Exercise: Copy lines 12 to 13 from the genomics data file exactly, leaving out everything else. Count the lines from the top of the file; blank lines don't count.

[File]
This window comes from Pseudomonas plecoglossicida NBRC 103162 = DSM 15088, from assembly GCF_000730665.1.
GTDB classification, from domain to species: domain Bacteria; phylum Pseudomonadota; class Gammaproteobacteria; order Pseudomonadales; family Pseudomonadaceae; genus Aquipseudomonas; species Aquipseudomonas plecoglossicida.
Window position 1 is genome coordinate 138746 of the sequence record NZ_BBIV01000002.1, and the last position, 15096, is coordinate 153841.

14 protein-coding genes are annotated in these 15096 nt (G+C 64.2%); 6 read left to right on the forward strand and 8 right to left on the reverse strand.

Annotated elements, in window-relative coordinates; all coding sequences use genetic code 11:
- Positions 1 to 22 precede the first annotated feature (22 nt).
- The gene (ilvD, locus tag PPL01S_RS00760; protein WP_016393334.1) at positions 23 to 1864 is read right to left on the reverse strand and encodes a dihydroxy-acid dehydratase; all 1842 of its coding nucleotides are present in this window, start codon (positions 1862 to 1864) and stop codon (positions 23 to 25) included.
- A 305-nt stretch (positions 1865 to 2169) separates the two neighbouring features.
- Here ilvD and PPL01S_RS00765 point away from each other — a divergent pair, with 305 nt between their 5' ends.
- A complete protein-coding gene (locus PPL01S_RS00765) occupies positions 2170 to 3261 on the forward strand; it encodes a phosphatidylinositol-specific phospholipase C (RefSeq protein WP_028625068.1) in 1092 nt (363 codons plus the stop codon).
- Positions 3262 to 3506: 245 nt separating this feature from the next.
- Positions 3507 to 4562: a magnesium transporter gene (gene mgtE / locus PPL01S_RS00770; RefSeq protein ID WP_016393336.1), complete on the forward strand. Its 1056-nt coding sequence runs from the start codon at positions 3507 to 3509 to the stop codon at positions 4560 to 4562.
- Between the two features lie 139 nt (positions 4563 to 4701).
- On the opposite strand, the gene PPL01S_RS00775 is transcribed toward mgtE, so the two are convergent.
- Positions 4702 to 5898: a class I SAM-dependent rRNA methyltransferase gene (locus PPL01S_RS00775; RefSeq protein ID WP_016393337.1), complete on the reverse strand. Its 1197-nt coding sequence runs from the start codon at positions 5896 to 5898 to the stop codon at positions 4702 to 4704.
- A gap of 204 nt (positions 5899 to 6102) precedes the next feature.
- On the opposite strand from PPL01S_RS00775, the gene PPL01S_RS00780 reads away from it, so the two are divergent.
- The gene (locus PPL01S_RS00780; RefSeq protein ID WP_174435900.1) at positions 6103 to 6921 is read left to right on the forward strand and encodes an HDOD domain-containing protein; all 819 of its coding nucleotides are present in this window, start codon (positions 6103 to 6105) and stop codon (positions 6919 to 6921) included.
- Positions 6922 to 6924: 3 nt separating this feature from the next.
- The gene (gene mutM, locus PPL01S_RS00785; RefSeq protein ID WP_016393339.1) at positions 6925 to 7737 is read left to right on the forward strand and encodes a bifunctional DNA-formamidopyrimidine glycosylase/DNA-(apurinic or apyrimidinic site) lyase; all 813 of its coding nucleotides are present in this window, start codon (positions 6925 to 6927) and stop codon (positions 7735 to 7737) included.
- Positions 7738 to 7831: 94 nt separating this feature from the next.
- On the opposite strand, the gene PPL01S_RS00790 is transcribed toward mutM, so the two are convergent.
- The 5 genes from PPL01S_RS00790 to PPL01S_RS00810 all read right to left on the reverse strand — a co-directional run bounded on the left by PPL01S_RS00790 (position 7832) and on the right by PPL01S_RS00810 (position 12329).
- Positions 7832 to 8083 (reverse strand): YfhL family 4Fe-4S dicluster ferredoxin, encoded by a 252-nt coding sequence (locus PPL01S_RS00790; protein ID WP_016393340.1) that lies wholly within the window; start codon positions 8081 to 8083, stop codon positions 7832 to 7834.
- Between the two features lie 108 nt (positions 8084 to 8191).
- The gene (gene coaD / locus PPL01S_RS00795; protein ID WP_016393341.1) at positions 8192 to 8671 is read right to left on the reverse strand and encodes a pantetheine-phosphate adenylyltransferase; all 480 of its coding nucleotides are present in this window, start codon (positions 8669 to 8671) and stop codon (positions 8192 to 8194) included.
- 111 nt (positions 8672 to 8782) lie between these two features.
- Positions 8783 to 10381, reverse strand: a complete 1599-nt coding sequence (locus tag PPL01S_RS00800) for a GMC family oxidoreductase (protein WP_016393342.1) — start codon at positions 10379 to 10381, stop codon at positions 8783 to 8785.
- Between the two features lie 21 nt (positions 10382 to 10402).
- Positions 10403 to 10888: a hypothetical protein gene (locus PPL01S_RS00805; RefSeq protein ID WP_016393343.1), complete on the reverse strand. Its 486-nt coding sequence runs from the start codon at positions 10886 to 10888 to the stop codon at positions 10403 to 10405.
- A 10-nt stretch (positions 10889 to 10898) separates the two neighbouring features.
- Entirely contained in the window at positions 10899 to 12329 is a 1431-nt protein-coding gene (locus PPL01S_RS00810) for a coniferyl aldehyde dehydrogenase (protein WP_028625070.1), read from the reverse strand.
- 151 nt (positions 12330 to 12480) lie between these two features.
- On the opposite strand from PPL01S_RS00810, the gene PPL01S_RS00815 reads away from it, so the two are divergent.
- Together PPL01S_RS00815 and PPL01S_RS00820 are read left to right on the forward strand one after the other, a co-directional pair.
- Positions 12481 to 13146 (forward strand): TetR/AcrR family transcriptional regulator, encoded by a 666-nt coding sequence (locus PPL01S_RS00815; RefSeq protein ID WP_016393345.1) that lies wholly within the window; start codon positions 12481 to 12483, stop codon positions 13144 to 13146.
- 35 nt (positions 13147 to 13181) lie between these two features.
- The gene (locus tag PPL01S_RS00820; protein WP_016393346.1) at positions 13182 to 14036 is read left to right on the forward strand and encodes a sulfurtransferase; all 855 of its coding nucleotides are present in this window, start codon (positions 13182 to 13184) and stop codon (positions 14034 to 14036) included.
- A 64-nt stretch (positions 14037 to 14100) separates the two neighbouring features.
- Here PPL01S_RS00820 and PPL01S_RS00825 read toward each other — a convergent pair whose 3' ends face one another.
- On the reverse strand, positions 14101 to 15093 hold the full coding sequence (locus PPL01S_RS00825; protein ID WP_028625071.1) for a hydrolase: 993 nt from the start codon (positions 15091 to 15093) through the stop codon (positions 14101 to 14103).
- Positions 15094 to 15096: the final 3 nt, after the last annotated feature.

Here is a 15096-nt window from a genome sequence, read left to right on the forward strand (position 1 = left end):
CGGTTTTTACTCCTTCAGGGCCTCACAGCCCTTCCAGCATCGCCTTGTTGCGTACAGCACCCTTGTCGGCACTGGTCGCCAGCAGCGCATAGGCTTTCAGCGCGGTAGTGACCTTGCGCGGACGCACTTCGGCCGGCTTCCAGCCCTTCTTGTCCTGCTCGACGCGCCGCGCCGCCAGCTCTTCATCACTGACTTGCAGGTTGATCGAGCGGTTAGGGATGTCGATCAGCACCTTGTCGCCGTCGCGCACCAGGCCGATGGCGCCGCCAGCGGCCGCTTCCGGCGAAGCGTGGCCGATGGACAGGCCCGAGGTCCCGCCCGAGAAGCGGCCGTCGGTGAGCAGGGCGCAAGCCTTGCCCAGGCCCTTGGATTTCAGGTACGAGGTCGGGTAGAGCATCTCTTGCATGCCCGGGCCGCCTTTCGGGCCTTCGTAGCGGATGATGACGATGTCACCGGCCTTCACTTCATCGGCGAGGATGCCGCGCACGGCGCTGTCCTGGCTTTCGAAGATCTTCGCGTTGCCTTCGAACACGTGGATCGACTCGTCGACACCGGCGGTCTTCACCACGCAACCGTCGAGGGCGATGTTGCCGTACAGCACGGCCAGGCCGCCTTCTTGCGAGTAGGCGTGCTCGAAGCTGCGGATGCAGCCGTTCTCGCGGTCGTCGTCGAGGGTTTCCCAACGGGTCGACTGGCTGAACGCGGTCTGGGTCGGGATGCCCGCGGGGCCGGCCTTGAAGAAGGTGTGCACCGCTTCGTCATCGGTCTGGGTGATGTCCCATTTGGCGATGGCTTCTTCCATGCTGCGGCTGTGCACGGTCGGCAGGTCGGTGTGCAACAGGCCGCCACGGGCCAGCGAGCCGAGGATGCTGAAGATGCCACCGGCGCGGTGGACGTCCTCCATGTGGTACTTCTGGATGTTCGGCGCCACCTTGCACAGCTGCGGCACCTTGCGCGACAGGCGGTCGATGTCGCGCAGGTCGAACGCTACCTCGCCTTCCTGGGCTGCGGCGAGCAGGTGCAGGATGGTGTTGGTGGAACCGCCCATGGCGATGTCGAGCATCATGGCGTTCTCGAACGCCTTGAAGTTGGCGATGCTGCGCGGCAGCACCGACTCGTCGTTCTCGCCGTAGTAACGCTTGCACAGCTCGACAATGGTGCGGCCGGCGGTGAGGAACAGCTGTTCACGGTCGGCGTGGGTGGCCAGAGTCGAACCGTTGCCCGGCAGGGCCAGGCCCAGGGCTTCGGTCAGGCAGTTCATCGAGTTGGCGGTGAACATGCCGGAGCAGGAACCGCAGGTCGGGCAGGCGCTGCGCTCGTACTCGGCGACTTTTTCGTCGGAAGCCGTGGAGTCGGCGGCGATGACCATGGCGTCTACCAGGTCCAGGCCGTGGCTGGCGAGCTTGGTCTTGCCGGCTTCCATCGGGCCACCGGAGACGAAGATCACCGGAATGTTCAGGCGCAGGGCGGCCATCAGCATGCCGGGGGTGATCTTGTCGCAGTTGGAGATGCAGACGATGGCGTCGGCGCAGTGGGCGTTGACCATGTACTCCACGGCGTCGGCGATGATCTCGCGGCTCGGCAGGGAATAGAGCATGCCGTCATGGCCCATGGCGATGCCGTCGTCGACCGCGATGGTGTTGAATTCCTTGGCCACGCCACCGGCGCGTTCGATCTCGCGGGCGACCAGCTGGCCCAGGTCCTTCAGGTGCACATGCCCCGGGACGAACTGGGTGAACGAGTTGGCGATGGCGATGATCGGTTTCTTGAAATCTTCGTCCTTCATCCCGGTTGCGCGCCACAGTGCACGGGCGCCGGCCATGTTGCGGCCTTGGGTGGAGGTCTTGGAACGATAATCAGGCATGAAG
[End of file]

- Positions 3507 to 4562: a magnesium transporter gene (gene mgtE / locus PPL01S_RS00770; RefSeq protein ID WP_016393336.1), complete on the forward strand. Its 1056-nt coding sequence runs from the start codon at positions 3507 to 3509 to the stop codon at positions 4560 to 4562.
- Between the two features lie 139 nt (positions 4563 to 4701).